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Test and calibration: Differences defined

08 September 2014

Test and calibration in the instrumentation sector are sometimes confused. However, test is not calibration (although, for low spec instruments, it can be) and calibration involves more than mere connection to a sensor or instrument, as Mike Shelton, GE Measurement & Control, explains


In its basic form, testing relies on connecting a test instrument to the device to be tested to establish that there is a reading and that that reading is what should be expected. A multimeter is a test instrument, which is regularly used by electricians to test circuits and electrical parameters. And many test devices in the process instrumentation sector have multimeter functionality. However, instrumentation calibration involves much more than checking voltage, current and resistance.


So what then is the difference between testing and calibration? Well, basically, it comes down to the level of accuracy of the testing instrument. If a multimeter with 0.5% accuracy is used to check a transmitter with a 4-20mA output, then the actual accuracy of the multimeter is not important. However, when a device needs adjustment, a test/calibration instrument of suitable accuracy is required. For example, a 0.5% accuracy multimeter cannot be used to adjust and calibrate a transmitter of 0,1% accuracy. On the other hand, if the transmitter has just 2% accuracy, then the 0.5% multimeter may well be good enough.


Calibration itself involves the comparison of two instruments or measuring devices, one of which is of known accuracy, to establish the accuracy, or otherwise, of the device to be calibrated. Calibration is necessary because all measuring devices drift over time and calibration is carried out to ensure we are measuring to the accuracy required, accuracy set on installation or accuracy set later to some agreed value. Both testing and calibration are carried out to ensure process or product quality but calibration provides the precise data essential to meet regulatory standards and improve operational efficiency and safety.


Test and calibration instruments

There are test and calibration instruments and accessories to suit every situation, regime and budget. Simple portable test instruments include pressure indicators and digital pressure test gauges, which are used with ancillary hand pumps, and smart loop testers to check the electrical parameters of pressure devices. Some of these instruments are very accurate and can also be used in calibration and can source the relevant parameters.


Typical instruments are RTD-, thermocouple, electrical and frequency loop calibrators. Dedicated pressure calibrators incorporate a pressure generating capability and, for example, the DPI611 from the Druck product line of GE, can create 95% vacuum or generate maximum pressure of 20bar in just 30 seconds by means of a mechanical pressure-generating system, while holding the instrument in one hand or on a table top. Some instruments include HART communications, which means they can be used with digital instrumentation increasingly found in control systems which have historically been analogue.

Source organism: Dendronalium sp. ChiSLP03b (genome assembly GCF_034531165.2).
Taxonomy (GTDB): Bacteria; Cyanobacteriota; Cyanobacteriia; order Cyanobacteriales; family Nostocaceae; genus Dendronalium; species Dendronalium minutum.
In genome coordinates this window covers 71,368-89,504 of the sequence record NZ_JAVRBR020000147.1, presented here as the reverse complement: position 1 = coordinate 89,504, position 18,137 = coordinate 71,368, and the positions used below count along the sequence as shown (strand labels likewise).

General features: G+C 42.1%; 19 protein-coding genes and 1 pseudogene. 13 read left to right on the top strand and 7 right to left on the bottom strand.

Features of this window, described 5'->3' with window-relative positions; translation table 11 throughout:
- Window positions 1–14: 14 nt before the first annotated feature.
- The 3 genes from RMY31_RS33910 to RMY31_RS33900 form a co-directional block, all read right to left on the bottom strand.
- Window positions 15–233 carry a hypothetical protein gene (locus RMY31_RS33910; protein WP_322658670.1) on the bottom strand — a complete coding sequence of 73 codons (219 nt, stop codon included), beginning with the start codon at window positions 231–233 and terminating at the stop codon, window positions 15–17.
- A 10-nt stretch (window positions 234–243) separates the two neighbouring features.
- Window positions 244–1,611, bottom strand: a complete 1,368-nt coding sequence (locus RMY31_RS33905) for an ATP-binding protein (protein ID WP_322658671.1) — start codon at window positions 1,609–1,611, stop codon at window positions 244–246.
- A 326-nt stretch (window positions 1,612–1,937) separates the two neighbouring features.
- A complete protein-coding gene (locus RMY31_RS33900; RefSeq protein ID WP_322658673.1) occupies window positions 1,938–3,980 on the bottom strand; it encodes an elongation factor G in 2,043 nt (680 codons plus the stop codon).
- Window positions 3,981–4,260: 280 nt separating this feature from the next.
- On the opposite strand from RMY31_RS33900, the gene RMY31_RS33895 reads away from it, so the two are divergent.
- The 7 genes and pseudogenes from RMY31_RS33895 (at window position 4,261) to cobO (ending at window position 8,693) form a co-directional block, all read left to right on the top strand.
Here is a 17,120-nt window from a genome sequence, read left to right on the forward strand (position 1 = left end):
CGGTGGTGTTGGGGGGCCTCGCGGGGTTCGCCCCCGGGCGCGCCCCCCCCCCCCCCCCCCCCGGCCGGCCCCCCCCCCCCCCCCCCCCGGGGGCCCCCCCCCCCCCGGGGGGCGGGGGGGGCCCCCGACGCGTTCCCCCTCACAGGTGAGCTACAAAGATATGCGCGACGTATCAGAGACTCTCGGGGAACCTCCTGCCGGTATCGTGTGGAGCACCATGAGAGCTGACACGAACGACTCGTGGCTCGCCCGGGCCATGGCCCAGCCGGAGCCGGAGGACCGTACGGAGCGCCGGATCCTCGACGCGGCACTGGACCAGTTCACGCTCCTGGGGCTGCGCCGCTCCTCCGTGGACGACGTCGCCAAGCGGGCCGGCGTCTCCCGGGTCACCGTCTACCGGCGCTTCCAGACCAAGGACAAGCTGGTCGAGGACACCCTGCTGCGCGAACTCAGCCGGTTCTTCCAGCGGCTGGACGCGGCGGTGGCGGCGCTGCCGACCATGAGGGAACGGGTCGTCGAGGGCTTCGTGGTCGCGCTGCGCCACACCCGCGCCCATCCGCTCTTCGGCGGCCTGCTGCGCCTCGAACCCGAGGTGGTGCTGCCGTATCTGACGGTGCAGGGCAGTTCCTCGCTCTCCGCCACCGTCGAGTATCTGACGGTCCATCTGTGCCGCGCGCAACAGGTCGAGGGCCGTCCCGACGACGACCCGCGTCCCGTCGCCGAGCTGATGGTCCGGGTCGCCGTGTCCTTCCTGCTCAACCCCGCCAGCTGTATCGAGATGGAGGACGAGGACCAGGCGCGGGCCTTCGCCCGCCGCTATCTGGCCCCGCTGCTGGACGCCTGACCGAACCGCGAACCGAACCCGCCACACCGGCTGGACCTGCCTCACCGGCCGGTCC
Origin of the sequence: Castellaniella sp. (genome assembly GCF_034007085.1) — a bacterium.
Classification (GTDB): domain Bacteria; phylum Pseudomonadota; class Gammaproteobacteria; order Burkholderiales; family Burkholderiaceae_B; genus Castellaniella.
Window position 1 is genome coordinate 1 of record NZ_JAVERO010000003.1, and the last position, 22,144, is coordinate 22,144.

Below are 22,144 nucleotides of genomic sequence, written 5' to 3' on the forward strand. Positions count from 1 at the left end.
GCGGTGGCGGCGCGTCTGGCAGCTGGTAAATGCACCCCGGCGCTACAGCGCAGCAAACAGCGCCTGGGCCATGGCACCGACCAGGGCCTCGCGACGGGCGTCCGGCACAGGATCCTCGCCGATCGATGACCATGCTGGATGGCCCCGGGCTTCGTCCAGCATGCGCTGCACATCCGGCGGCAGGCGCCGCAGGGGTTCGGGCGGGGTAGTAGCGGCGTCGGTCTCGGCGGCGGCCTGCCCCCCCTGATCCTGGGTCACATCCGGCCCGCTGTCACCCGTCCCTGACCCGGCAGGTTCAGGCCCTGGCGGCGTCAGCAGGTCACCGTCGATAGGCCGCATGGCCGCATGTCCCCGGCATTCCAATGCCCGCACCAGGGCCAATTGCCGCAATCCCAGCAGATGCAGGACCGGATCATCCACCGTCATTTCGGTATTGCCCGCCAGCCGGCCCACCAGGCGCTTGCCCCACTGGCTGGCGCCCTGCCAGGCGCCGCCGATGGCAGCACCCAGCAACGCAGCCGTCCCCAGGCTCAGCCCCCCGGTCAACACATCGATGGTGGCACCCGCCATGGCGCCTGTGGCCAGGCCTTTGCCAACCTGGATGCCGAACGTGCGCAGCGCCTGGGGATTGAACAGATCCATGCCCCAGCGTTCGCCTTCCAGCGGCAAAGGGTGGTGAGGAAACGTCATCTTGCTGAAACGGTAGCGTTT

However, today’s instrumentation engineer has a choice of increasingly sophisticated portable calibration instruments. GE’s Genii, for example, combines multi-function and pressure calibration functionality into an advanced, hand-held indicator/calibrator. It can measure and simulate the electrical parameters, temperatures and frequencies associated with the majority of process instrumentation and offers a modular and highly flexible pressure system, which can generate pneumatically from 95% vacuum up to 20 bar and up to 100 bar and hydraulically up to 1000 bar. It can make life easier and productive for the instrumentation engineer with its intuitive swipe screen technology and TASK menu which allows single touch configuration for a range of devices.


In addition, the HART and Fieldbus communication capabilities of Genii work seamlessly with the calibration functions, allowing configuration and commissioning as well as calibration of digital devices. Moreover, it integrates with calibration and maintenance software, such as GE’s 4Sight, so that calibration and configuration data is available from the field devices through to Enterprise Resource Planning (ERP). 


Decisions regarding the suitability of measurement devices for the purpose of calibration are complex and procedures are needed to determine their suitability in different applications. This can be a minefield, so one method is to select test equipment that has accuracy suitable for calibration across all devices on the plant. A test tool cannot always be a calibrator, but a carefully selected calibrator can always be a test tool.